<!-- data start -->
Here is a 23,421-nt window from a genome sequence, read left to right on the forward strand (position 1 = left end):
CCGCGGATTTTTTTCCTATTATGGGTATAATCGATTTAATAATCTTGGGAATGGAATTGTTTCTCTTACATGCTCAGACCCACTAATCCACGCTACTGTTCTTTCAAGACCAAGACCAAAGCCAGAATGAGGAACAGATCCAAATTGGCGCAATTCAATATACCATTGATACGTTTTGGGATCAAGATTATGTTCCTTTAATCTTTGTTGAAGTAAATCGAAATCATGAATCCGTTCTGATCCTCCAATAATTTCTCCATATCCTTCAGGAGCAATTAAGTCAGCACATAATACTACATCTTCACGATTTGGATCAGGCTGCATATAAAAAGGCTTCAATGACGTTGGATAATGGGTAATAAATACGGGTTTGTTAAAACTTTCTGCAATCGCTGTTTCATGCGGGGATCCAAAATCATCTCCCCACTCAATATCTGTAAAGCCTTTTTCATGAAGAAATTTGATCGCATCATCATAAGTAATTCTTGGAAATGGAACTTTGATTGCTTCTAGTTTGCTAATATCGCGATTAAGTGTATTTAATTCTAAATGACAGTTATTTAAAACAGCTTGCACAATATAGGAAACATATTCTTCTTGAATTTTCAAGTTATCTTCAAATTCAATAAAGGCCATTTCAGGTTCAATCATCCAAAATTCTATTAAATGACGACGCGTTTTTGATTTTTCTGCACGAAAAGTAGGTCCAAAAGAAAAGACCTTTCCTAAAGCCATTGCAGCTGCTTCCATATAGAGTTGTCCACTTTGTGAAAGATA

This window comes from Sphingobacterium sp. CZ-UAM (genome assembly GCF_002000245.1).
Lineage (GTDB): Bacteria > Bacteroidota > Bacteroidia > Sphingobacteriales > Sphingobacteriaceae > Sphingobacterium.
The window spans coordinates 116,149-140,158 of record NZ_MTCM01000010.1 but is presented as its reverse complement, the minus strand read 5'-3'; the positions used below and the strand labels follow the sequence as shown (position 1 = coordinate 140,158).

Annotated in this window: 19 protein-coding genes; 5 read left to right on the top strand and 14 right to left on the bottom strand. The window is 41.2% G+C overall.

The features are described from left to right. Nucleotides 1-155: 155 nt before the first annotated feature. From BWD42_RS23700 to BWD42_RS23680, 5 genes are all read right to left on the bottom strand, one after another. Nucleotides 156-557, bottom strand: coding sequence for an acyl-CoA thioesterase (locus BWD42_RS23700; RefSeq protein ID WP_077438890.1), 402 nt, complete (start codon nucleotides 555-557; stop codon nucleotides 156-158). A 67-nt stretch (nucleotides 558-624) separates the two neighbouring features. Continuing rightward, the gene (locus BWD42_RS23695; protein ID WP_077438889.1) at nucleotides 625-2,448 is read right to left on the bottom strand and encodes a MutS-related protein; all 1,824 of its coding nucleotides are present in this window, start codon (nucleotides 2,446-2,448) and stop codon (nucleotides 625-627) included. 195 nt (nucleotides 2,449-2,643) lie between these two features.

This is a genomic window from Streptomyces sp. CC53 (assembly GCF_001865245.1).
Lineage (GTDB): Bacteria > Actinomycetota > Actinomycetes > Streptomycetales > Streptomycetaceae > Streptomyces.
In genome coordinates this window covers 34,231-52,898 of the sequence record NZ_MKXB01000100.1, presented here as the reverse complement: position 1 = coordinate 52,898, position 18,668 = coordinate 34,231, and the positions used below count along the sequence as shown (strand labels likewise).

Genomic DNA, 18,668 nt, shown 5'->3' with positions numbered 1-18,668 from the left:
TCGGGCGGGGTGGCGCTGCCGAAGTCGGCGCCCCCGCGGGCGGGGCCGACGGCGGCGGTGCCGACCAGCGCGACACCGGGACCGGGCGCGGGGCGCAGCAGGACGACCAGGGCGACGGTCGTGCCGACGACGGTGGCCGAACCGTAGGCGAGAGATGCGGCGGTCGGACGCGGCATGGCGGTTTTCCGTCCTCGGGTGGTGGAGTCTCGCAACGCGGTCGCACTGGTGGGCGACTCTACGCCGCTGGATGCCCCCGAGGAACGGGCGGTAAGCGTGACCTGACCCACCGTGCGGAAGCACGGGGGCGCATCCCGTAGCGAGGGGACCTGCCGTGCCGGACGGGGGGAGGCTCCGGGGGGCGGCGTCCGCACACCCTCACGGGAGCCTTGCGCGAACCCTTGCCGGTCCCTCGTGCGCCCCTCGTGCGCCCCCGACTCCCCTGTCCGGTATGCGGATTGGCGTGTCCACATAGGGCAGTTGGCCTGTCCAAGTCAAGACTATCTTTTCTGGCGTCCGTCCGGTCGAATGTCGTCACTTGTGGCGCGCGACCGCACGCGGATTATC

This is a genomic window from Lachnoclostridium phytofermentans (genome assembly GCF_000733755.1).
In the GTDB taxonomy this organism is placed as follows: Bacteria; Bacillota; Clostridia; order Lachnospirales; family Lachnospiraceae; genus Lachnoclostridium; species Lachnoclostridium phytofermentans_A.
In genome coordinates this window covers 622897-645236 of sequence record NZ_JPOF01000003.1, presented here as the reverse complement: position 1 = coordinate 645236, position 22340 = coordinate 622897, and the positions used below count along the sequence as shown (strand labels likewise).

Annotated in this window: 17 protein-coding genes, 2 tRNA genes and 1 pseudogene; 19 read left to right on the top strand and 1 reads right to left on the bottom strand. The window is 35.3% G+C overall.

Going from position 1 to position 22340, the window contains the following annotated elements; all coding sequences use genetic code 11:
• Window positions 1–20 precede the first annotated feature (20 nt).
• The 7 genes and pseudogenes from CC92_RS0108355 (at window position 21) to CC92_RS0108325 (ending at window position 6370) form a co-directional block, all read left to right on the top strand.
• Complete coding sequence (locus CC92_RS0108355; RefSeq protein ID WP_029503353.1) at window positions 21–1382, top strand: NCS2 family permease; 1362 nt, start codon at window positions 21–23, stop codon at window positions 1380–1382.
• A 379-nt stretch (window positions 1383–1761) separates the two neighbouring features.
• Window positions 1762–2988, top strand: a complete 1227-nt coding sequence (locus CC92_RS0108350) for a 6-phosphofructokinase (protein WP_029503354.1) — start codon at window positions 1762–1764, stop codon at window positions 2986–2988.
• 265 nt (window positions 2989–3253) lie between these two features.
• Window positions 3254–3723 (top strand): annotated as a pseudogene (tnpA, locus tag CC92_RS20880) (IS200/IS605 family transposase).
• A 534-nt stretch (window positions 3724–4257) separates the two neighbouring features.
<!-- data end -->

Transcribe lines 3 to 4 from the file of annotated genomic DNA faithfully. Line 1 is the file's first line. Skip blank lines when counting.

This window comes from Sphingobacterium sp. CZ-UAM (genome assembly GCF_002000245.1).
Lineage (GTDB): Bacteria > Bacteroidota > Bacteroidia > Sphingobacteriales > Sphingobacteriaceae > Sphingobacterium.